Second Shift Studio: Fourth Generation East Sider Renovates Building for Artists

Chris Larson and his wife Kriss Zulkosky saw their artist friends being priced of out their studio paces by developers, a common occurrence in the local art scene. 

“We thought we’d do the opposite: buy a building, renovate it and offer free studio space specifically for women artists in the the Twin Cities,” Larson said. 

They did just that. The bought out the old linoleum stop next to Cook St. Paul on Payne Avenue with a goal of providing studio space for female identifying artists. 

“Rent on a studio space is a substantial part of your income,” Larson said. “If you can give people a leg up on just that and bring them into the community, you have such an advantage. 

Both Kriss and I are pro-women. This has been my home since I was born and I’ve seen whats happened in the Twin Cities and who has gotten opportunity and who has not. Definitely if you look at institutions, it’s leaned more toward men than women.”

Board member Tina Tavera (left) and co-owner Chris Larson

Board member Tina Tavera (left) and co-owner Chris Larson

They recruited a group of diverse artists to serve on their board and help guide their vision, turning the operation into a 501(c)3 nonprofit. One of those board members, Tina Tavera, an established Latinx art curator, was eager to jump in and help. 

“As an independent curator, I specially work with underrepresented artists, primarily,” she said. “A lot of women study art, but there is still a lack of exhibitions including women. It’s many times harder for them to progress. This will give them the opportunity to work for one year and produce work” 

They named the organization Second Shift because, as Larson puts it, “typically artists have their first job and their second shift is when they go to their studio.” Tavera chimes in: “when they actually get to make their artwork!” 

Zulkosky is a nurse at Regions Hospital and has a background of volunteering and organizing with the Women’s Foundation of Minnesota. Larson is an artist and an Associate Professor of Art at the University of Minnesota. 

“I’m fourth generation East St. Paul,” Larson said. “My great grandfather lived on Magnolia, my grandfather lived in East St. Paul, my dad was raised in East St. Paul, I grew up in East St. Paul and shortly moved out in junior high. My wife and I still live in East St. Paul.”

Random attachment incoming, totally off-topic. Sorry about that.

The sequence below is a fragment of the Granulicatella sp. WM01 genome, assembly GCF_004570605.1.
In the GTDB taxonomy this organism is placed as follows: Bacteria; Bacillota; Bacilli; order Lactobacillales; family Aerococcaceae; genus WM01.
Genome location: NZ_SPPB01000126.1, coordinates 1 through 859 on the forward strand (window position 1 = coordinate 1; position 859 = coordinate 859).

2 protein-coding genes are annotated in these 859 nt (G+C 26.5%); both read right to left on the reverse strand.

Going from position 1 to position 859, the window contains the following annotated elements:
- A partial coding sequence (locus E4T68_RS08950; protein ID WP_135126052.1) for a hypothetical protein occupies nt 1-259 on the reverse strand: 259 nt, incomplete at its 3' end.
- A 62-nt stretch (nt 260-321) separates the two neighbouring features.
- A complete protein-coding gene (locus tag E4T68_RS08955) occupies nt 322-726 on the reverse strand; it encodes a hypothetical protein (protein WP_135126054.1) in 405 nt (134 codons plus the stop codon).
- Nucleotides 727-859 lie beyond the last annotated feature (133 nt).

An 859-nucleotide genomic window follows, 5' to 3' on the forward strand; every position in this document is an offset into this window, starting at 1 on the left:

Larson is a Yale graduate and has exhibited all around the world, including Brazil. But he always returns to his roots on the East Side. 

“If you drive down Payne Avenue, I would argue it’s the most diverse street in Minnesota,” he said. “You have Hmong TV and Radio, you have a Hmong liquor store, you have all these mercardos, you have Yarusso’s, which is an old Italian restaurant, Morelli’s is the liquor store at the bottom (which has good deals),  you have Tongue in Cheek, you have Cook, you have Sherrianne’s next door. There’s a Burmese grocery store, East Side Thai is delicious. I’m telling you this is such an amazing amazing street! East Side Freedom Library, it’s incredible!”

The linoleum business that was operating out of the space had been suffering after 75 years in business (Larson even remembers his grandfather shopping there).

progression photos courtesy of Chris Larson

progression photos courtesy of Chris Larson

“When we walked in, the store was packed from the front to the back,” Larson recalls. “We found our way to the back and Fred (the owner) was in the back. We were the first people to come in in two and half weeks. I think it was challenging for the small business for this particular product because Home Depot was just pricing them out.”

The organization has held a few fundraisers and received a STAR grant from the City of St. Paul. They plan to continue fundraising as they enter the final stages of construction, and are talking with other businesses along the avenue about holding joint events. 

“In five years, I want to be an integral part of the East Side,” Larson said. “I love it here.” 

Second Shift is currently accepting applications for the first round of one-year long artist residencies. If you are interested, you can find more information on their website and via their press release here

 
 

Note from omg: It has been a pleasure providing these great stories for you all. I continue to be impressed with all of the great work happening on the East Side!